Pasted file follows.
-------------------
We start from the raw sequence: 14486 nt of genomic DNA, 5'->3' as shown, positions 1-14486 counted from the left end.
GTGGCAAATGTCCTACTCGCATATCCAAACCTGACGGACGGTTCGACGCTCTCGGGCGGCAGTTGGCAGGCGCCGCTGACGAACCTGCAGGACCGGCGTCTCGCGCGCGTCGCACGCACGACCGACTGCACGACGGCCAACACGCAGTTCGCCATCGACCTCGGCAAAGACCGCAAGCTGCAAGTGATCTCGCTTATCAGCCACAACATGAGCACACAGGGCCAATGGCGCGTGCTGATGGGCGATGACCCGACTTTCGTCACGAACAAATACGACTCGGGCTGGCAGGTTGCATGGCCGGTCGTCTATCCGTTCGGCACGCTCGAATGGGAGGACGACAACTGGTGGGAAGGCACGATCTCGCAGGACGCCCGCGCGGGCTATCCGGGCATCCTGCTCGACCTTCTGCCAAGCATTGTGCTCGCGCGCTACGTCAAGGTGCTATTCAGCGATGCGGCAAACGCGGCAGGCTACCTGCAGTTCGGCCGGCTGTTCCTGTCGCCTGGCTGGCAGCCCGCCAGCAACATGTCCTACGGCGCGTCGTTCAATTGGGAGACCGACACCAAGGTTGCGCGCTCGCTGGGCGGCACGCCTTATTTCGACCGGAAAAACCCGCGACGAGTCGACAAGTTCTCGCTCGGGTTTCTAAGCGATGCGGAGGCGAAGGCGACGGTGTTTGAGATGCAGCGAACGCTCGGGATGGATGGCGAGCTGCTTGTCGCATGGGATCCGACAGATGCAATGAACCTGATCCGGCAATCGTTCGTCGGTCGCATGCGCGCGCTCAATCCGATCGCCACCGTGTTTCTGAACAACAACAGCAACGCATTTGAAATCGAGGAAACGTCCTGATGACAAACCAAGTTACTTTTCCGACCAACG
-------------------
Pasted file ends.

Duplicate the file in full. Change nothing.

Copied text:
We start from the raw sequence: 14486 nt of genomic DNA, 5'->3' as shown, positions 1-14486 counted from the left end.
GTGGCAAATGTCCTACTCGCATATCCAAACCTGACGGACGGTTCGACGCTCTCGGGCGGCAGTTGGCAGGCGCCGCTGACGAACCTGCAGGACCGGCGTCTCGCGCGCGTCGCACGCACGACCGACTGCACGACGGCCAACACGCAGTTCGCCATCGACCTCGGCAAAGACCGCAAGCTGCAAGTGATCTCGCTTATCAGCCACAACATGAGCACACAGGGCCAATGGCGCGTGCTGATGGGCGATGACCCGACTTTCGTCACGAACAAATACGACTCGGGCTGGCAGGTTGCATGGCCGGTCGTCTATCCGTTCGGCACGCTCGAATGGGAGGACGACAACTGGTGGGAAGGCACGATCTCGCAGGACGCCCGCGCGGGCTATCCGGGCATCCTGCTCGACCTTCTGCCAAGCATTGTGCTCGCGCGCTACGTCAAGGTGCTATTCAGCGATGCGGCAAACGCGGCAGGCTACCTGCAGTTCGGCCGGCTGTTCCTGTCGCCTGGCTGGCAGCCCGCCAGCAACATGTCCTACGGCGCGTCGTTCAATTGGGAGACCGACACCAAGGTTGCGCGCTCGCTGGGCGGCACGCCTTATTTCGACCGGAAAAACCCGCGACGAGTCGACAAGTTCTCGCTCGGGTTTCTAAGCGATGCGGAGGCGAAGGCGACGGTGTTTGAGATGCAGCGAACGCTCGGGATGGATGGCGAGCTGCTTGTCGCATGGGATCCGACAGATGCAATGAACCTGATCCGGCAATCGTTCGTCGGTCGCATGCGCGCGCTCAATCCGATCGCCACCGTGTTTCTGAACAACAACAGCAACGCATTTGAAATCGAGGAAACGTCCTGATGACAAACCAAGTTACTTTTCCGACCAACG